Ground Cherries


One of my most anticipated crops this year was a fruit that I had read so much about but never tasted: the ground cherry.


I was able to get some free seeds from, and grew this little plant. It has been quite hot, and the plant has suffered, but it is still producing fruit.


The fruit is ripe when it falls to the ground. I recommend letting it ripen a day or so more, or the flavor will be a bit reminiscent of a green tomato.


Eating them is simple. Just peel back the papery husk and eat the fruit. There are hints of pineapple flavor, but it really is in a class all of its own. I’m actually not quite sure that I like them.

However, I’ve gone to so much trouble to get and grow the fruit that I want to like them. I’m considering making jam. In spite of its size, the single plant has been quite productive.

Have you ever had ground cherries? What did you think? Some seem to have such fond childhood memories of them.


10 responses »

  1. I first planted ground cherries maybe 4-5 yrs ago. Since then, my garden is never without them. They reseed themselves easily. In fact, the ones that planted themselves seem to be bigger and healthier! Just like you, I’m not all that crazy about them and not sure what else to do with them, so most of them just fall to the ground and stay there! 🙂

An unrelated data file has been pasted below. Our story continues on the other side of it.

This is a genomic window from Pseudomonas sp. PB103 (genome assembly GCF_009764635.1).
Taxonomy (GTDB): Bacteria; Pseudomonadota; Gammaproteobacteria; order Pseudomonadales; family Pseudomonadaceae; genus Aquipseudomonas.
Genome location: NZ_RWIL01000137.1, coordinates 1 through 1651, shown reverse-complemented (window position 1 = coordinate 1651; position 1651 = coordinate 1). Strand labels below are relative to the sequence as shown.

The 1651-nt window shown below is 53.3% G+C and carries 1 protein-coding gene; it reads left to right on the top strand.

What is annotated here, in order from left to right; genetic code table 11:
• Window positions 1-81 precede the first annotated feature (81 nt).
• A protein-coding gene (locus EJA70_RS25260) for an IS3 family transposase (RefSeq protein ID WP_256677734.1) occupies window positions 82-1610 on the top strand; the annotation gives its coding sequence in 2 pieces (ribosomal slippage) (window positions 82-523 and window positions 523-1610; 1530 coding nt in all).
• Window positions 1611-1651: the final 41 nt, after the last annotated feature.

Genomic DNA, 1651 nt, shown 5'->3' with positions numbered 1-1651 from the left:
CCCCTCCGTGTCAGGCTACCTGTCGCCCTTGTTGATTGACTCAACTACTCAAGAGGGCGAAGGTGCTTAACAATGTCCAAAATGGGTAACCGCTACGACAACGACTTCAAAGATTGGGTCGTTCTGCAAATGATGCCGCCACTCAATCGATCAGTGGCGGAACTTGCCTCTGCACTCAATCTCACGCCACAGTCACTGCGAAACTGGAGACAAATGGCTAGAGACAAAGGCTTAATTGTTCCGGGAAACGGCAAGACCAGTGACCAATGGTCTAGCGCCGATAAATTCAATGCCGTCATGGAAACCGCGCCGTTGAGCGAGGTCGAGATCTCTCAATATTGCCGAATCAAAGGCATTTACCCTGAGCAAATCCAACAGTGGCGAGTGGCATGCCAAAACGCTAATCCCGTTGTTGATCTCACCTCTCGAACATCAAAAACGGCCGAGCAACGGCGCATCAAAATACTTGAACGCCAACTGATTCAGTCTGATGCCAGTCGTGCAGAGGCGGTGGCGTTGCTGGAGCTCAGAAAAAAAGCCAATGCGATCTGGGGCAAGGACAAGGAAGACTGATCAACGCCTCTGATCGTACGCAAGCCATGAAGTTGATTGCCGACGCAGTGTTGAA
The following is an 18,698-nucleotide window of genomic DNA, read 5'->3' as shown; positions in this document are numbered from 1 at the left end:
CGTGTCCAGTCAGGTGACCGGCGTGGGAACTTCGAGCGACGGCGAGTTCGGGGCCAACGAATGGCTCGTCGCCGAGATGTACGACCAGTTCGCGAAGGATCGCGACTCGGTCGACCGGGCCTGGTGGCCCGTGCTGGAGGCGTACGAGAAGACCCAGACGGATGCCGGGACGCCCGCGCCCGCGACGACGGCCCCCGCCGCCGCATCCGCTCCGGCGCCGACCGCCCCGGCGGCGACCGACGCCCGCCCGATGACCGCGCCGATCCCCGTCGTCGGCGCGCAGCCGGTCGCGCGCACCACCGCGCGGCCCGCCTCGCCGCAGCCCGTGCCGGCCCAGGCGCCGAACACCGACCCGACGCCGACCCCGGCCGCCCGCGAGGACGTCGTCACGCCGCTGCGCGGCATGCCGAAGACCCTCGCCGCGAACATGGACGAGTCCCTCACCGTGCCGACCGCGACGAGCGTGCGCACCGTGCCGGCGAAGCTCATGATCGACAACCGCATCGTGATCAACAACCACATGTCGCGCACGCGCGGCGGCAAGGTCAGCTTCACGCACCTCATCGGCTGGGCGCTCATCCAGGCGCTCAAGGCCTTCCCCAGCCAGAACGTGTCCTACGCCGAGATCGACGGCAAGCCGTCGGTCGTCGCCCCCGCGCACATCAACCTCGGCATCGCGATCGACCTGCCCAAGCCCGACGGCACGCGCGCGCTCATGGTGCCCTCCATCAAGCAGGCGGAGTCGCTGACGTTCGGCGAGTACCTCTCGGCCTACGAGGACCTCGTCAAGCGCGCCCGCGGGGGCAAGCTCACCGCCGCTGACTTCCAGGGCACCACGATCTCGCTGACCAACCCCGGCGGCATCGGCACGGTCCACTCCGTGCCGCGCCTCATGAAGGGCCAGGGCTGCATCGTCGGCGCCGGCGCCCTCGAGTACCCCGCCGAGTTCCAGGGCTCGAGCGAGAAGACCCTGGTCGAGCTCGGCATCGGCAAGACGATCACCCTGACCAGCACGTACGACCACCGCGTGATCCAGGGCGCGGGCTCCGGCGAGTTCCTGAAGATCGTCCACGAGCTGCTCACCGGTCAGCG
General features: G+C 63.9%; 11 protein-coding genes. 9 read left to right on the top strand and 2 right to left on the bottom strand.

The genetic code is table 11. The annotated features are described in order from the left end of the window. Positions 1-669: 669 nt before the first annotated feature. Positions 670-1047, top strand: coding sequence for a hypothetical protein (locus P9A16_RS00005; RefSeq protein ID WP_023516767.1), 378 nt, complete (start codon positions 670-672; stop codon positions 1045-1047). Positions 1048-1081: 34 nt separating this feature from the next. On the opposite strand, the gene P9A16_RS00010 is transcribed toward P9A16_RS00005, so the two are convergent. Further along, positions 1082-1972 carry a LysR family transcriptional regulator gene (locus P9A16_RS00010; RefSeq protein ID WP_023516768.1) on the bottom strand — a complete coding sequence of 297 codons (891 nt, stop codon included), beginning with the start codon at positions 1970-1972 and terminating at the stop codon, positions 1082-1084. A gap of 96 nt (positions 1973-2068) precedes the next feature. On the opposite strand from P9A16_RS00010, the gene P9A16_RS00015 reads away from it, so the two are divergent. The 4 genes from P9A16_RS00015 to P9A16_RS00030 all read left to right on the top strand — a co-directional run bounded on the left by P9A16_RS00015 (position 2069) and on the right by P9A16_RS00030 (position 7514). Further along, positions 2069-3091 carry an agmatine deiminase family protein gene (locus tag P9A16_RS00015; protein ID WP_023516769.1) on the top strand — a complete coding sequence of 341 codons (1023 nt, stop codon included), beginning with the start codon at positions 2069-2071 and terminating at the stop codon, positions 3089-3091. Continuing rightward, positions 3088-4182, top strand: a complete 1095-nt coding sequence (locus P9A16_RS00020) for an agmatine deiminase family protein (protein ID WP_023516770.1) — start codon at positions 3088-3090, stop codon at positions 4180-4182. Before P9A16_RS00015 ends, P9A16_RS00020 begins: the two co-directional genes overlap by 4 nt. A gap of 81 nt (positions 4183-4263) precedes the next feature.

2. I grew them for the first time last spring and really liked them. The tricky part was getting them to ripen. They had to sit for a week or two. I saved about a dozen for seeds and they never really dried out even after several months. I ended up squishing them in a bowl of water, removing the pulp, and letting the seeds drop to the bottom. Then I strained them in a fine mesh strainer. I’ll plant them again in October once the weather breaks here in SW FL.

    • Maybe I’m not letting them ripen long enough. I do have some that have been sitting for a while, maybe I’ll try them and see if that helps the taste for me.

    • They seem to be a bit more tolerant of the heat than tomatoes, but are grown much the same way. Mine didn’t need staking, though. I think you should be able to grow them too.

  3. I love them as a novelty, especially since they grow wild in my yard. They tend to be a bit bitter when under-ripe (and they’re slightly toxic). I’ve heard the flavor can vary from type to type. If you don’t like the type you have, plant another variety and see how that tastes!

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